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Table 6 Comparison of traditional format and train-the-trainer format findings

From: Evaluating a train-the-trainer approach for improving capacity for evidence-based decision making in public health

Benefits from EBPH training (% Agree/Strongly Agree) 2005–2011 participants from traditional format [19] 2010–2012 participants from train-the-trainer format Z statisticb
N = 296a N = 144
n (%) n (%)
Acquire knowledge about a new subject 195 (78) 126 (88) 2.34
See applications for this knowledge in my work 204 (82) 122 (85) 0.69
Make scientifically informed decisions at work 184 (74) 112 (78) 0.84
Become a better leader who promotes evidence-based decision making 198 (80) 113 (79) -0.24
Adapt an intervention to a community’s needs while keeping it evidence based 126 (51) 89 (62) 2.09
Communicate better with co-workers 145 (59) 83 (58) -0.27
Develop a rationale for a policy change 128 (52) 83 (58) 1.07
Teach others how to use/apply the information in the EBPH course 144 (58) 80 (56) -0.40
Identify and compare the costs and benefits of a program or policy 121 (49) 80 (56) 1.26
Read reports and articles 141 (57) 78 (54) -0.52
Implement evidence-based practices in a CDC cooperative agreement or other federal program 149 (60) 60 (42) -3.37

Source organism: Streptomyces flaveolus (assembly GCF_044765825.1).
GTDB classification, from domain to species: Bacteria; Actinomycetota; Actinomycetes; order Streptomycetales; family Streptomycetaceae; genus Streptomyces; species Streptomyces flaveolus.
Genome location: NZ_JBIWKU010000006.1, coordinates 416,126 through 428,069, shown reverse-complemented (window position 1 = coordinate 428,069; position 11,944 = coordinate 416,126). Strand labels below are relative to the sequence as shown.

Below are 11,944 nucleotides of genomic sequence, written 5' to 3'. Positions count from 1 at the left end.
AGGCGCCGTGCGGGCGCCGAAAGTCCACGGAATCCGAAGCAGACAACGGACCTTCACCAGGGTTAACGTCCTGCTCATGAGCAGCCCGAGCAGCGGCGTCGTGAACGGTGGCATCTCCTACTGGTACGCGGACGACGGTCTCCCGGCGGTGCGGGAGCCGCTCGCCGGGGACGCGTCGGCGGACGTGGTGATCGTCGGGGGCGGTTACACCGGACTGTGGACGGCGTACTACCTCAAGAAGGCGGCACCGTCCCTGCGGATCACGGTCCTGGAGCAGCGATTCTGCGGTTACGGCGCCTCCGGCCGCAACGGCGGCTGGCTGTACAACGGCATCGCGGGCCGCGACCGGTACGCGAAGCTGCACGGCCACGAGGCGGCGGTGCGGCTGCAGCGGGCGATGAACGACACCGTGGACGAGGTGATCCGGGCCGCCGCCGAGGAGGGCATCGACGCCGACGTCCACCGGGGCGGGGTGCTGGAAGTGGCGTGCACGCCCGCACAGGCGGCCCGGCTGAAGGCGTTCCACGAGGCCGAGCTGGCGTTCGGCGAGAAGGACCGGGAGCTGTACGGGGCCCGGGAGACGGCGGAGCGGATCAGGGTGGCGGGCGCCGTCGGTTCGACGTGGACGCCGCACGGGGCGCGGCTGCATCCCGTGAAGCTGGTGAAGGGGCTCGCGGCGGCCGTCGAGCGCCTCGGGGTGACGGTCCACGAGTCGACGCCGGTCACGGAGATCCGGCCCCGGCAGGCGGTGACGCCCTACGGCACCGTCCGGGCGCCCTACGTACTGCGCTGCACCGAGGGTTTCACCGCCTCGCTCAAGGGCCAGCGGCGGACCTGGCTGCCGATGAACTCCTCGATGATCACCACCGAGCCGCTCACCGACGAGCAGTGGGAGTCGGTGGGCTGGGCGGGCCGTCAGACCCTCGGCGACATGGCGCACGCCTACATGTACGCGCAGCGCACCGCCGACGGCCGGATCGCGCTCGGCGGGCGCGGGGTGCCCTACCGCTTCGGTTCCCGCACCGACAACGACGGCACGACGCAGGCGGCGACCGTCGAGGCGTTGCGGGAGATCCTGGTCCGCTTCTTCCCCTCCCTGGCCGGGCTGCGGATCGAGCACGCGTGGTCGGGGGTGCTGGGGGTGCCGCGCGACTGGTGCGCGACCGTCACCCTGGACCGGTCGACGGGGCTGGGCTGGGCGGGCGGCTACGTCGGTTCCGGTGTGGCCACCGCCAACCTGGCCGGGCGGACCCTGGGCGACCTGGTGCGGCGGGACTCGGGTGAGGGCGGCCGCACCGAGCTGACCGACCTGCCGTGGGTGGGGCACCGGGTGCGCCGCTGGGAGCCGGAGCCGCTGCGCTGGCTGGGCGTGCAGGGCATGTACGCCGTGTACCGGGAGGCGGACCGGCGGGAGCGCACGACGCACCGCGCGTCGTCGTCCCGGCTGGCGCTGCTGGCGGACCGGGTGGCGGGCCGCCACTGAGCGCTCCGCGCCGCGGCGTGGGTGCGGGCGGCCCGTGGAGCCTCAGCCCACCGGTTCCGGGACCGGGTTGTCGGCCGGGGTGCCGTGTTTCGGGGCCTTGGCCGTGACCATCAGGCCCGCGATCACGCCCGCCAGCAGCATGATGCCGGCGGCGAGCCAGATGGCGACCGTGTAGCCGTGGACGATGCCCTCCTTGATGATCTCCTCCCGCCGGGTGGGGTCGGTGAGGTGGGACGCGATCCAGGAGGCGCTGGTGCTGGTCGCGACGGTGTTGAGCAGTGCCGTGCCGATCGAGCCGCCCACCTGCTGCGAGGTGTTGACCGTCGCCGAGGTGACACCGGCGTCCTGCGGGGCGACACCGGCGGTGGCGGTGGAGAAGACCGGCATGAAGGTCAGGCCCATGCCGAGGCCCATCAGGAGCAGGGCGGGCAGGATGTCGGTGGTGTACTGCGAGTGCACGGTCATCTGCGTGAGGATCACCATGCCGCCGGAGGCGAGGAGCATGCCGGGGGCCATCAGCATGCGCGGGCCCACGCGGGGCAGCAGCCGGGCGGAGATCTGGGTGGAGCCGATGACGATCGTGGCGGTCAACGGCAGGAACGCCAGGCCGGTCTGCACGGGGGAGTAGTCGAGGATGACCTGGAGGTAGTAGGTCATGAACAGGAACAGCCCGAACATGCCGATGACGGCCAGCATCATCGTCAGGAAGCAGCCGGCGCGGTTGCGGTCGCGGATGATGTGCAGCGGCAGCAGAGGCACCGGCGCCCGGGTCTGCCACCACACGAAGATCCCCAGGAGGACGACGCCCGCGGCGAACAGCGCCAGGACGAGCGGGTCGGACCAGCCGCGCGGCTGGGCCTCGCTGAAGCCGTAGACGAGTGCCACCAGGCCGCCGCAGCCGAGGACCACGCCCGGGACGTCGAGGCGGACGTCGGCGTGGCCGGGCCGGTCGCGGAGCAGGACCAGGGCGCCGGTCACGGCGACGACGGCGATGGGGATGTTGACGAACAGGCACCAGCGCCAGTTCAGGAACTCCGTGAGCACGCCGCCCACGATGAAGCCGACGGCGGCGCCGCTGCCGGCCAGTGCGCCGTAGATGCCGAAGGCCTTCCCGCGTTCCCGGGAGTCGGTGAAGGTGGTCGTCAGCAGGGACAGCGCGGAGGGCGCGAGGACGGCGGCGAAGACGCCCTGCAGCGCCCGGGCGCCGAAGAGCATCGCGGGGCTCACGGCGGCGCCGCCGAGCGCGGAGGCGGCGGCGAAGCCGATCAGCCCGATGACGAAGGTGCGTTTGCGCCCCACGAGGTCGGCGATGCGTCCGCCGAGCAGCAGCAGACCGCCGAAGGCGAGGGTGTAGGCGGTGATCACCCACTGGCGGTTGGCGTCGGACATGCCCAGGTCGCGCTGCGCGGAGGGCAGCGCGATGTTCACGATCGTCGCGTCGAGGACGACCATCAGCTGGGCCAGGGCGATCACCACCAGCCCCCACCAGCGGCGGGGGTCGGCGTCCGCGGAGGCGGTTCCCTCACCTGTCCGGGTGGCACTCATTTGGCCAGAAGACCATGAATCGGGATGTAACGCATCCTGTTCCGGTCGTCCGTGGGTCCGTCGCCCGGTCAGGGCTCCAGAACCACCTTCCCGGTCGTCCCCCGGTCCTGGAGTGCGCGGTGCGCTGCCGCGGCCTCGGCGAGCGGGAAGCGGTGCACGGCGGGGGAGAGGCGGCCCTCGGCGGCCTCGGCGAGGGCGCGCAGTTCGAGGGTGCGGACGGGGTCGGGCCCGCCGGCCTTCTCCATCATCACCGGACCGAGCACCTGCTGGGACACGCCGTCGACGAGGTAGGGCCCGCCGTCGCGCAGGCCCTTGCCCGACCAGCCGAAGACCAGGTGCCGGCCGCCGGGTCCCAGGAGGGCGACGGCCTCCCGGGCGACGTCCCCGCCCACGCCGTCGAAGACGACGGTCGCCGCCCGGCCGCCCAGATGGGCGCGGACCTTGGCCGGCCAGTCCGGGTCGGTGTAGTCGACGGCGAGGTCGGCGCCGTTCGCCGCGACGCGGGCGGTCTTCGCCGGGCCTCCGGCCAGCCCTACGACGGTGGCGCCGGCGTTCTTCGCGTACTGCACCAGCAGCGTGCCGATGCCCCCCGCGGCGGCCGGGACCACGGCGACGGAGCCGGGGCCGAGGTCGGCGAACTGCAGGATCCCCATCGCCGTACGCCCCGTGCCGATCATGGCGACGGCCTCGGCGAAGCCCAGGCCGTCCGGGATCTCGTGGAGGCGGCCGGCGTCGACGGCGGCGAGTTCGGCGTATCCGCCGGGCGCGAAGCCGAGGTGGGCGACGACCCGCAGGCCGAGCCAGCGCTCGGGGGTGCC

Prepare a policy briefing for administrators or state or local legislative officials 72 (29) 46 (32) 0.60
Obtain funding for programs at work 69 (28) 45 (31) 0.67
Frequency of use of EBPH course materials/resources (At least monthly)    
Searched the scientific literature for information on programs 105 (41) 47 (33) -1.60
Used the EBPH materials/skills in evaluating a program 66 (26) 31 (22) -0.94
Used the EBPH materials/skills in modifying an existing program 67 (26) 28 (20) -1.42
Used the EBPH materials/skills in planning a new program 54 (21) 27 (19) -0.50
Used the EBPH materials/skills for grant applications 23 (9) 16 (11) 0.74
Referred to the EBPH readings that were provided 31 (12) 15 (11) -0.42
  1. aResponse varied slightly for each question
  2. bz tests were conducted to compare proportions between the two participant groups where +/- 1.96 signifies a statistically significant difference in proportion between the two groups at the alpha .05 level for the two tailed test
  3. Notes: Data from the 2005–2011 traditional course participants are taken from Gibbert et al. [19])